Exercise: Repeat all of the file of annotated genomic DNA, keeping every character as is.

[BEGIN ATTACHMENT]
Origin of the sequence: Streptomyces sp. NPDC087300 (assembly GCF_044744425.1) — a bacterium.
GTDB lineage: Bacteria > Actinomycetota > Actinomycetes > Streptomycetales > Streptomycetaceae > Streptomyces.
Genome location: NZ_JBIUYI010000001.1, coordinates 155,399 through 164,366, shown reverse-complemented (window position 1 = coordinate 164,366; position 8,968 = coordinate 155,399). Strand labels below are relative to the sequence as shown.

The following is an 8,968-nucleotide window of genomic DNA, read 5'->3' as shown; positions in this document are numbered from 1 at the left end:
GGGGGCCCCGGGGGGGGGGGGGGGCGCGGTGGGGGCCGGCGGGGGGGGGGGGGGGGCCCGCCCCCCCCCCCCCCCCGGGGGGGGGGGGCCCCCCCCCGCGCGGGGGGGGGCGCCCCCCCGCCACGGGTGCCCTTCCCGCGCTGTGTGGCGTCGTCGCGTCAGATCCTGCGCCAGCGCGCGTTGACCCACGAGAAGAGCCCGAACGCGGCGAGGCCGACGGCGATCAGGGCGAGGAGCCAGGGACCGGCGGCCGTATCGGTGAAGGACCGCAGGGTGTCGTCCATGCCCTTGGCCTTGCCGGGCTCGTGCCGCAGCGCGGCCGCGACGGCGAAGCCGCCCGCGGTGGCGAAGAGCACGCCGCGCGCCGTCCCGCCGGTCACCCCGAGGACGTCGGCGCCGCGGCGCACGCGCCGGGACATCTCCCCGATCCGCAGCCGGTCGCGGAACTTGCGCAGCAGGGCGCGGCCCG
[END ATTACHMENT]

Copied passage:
Origin of the sequence: Streptomyces sp. NPDC087300 (assembly GCF_044744425.1) — a bacterium.
GTDB lineage: Bacteria > Actinomycetota > Actinomycetes > Streptomycetales > Streptomycetaceae > Streptomyces.
Genome location: NZ_JBIUYI010000001.1, coordinates 155,399 through 164,366, shown reverse-complemented (window position 1 = coordinate 164,366; position 8,968 = coordinate 155,399). Strand labels below are relative to the sequence as shown.

The following is an 8,968-nucleotide window of genomic DNA, read 5'->3' as shown; positions in this document are numbered from 1 at the left end:
GGGGGCCCCGGGGGGGGGGGGGGGCGCGGTGGGGGCCGGCGGGGGGGGGGGGGGGGCCCGCCCCCCCCCCCCCCCCGGGGGGGGGGGGCCCCCCCCCGCGCGGGGGGGGGCGCCCCCCCGCCACGGGTGCCCTTCCCGCGCTGTGTGGCGTCGTCGCGTCAGATCCTGCGCCAGCGCGCGTTGACCCACGAGAAGAGCCCGAACGCGGCGAGGCCGACGGCGATCAGGGCGAGGAGCCAGGGACCGGCGGCCGTATCGGTGAAGGACCGCAGGGTGTCGTCCATGCCCTTGGCCTTGCCGGGCTCGTGCCGCAGCGCGGCCGCGACGGCGAAGCCGCCCGCGGTGGCGAAGAGCACGCCGCGCGCCGTCCCGCCGGTCACCCCGAGGACGTCGGCGCCGCGGCGCACGCGCCGGGACATCTCCCCGATCCGCAGCCGGTCGCGGAACTTGCGCAGCAGGGCGCGGCCCG